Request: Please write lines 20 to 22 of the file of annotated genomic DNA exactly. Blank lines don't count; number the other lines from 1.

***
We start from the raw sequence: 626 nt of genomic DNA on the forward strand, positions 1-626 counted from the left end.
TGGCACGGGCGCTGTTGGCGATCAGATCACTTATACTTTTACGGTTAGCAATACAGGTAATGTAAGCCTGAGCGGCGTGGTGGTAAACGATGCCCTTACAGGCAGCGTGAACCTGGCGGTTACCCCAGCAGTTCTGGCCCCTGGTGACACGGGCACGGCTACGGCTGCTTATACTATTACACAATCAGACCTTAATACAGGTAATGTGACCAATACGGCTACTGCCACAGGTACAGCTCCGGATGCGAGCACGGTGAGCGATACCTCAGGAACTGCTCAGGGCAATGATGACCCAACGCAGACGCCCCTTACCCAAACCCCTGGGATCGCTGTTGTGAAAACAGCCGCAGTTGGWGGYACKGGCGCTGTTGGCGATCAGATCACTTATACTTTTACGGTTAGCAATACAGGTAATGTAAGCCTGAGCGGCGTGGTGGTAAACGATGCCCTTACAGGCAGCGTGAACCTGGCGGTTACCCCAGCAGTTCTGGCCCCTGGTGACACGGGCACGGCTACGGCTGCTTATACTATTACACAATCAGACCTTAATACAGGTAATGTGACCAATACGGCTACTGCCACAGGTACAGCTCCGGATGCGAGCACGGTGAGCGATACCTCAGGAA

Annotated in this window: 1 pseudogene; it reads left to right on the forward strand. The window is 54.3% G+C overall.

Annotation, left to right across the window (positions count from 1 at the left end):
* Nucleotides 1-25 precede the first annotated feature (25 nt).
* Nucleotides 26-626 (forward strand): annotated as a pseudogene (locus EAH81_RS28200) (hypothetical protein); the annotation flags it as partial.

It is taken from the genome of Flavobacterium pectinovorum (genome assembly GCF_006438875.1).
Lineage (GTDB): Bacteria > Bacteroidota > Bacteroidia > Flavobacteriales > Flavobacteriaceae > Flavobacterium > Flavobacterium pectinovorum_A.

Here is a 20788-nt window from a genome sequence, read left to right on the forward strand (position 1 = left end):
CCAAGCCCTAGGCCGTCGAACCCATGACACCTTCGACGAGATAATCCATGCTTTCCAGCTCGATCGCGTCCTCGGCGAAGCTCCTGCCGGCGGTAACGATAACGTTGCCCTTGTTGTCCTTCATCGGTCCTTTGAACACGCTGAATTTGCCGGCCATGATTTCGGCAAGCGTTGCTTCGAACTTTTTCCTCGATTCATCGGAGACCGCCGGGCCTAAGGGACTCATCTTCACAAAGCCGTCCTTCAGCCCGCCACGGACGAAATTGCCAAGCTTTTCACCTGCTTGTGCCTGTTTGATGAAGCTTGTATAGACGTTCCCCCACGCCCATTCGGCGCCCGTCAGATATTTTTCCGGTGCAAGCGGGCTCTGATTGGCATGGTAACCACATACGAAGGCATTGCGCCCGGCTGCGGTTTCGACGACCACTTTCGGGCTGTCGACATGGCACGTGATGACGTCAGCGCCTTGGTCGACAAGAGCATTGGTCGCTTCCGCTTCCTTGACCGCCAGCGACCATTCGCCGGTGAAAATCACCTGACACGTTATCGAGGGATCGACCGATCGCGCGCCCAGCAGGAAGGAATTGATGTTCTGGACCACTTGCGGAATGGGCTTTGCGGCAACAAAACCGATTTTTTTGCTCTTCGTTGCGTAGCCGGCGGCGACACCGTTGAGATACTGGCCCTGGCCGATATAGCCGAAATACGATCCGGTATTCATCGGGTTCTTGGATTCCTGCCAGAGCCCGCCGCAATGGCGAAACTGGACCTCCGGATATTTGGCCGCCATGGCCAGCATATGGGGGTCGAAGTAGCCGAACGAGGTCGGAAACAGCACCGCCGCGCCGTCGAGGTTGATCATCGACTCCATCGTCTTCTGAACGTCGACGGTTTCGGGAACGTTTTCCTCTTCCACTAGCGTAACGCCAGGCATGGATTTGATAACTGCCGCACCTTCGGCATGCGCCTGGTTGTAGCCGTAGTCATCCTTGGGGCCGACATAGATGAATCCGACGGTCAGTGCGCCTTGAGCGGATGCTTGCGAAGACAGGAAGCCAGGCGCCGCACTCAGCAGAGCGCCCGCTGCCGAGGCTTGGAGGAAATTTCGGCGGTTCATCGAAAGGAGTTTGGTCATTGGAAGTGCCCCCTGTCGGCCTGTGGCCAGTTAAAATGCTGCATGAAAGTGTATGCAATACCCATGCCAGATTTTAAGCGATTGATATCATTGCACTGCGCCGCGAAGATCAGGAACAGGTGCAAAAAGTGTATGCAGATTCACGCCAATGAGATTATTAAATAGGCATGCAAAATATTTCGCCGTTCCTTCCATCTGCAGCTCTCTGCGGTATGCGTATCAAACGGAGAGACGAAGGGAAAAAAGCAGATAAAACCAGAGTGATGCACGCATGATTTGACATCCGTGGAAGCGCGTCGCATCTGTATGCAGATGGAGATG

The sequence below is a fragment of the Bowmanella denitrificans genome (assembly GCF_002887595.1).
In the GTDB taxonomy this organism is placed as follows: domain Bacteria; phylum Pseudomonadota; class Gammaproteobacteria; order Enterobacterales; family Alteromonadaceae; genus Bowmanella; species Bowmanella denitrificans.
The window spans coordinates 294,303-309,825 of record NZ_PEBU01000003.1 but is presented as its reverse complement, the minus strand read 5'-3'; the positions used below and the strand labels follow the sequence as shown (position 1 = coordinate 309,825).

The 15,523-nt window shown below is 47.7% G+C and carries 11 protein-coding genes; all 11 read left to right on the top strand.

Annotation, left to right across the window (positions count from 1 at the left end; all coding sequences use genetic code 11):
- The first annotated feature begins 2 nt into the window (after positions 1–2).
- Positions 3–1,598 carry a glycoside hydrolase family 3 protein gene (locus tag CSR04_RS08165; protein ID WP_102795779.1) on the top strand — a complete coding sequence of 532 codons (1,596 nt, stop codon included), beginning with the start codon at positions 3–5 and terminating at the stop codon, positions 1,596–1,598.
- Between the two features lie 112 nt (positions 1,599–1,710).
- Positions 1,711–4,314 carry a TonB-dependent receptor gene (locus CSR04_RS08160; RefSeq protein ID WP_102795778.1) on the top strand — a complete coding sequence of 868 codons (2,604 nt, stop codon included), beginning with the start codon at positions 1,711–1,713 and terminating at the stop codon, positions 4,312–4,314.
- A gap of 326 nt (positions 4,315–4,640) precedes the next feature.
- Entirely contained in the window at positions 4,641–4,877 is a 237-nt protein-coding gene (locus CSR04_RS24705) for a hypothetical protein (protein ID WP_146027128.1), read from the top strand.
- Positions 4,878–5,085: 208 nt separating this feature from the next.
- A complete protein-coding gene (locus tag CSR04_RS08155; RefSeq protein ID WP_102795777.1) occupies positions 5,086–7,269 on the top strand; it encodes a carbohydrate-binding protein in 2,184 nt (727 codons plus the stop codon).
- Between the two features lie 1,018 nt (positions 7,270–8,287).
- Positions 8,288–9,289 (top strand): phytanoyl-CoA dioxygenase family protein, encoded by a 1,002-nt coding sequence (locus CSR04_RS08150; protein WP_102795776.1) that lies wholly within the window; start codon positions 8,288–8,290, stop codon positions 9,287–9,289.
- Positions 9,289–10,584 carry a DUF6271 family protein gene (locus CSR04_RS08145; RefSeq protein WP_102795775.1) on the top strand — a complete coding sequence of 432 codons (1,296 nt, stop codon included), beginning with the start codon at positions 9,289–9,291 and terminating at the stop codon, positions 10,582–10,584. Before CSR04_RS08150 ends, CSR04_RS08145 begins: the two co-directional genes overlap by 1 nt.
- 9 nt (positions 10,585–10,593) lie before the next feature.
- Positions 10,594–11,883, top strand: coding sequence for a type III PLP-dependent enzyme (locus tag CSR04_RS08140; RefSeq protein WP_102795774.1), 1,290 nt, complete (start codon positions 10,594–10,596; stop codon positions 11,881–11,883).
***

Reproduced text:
- A gap of 326 nt (positions 4,315–4,640) precedes the next feature.
- Entirely contained in the window at positions 4,641–4,877 is a 237-nt protein-coding gene (locus CSR04_RS24705) for a hypothetical protein (protein ID WP_146027128.1), read from the top strand.
- Positions 4,878–5,085: 208 nt separating this feature from the next.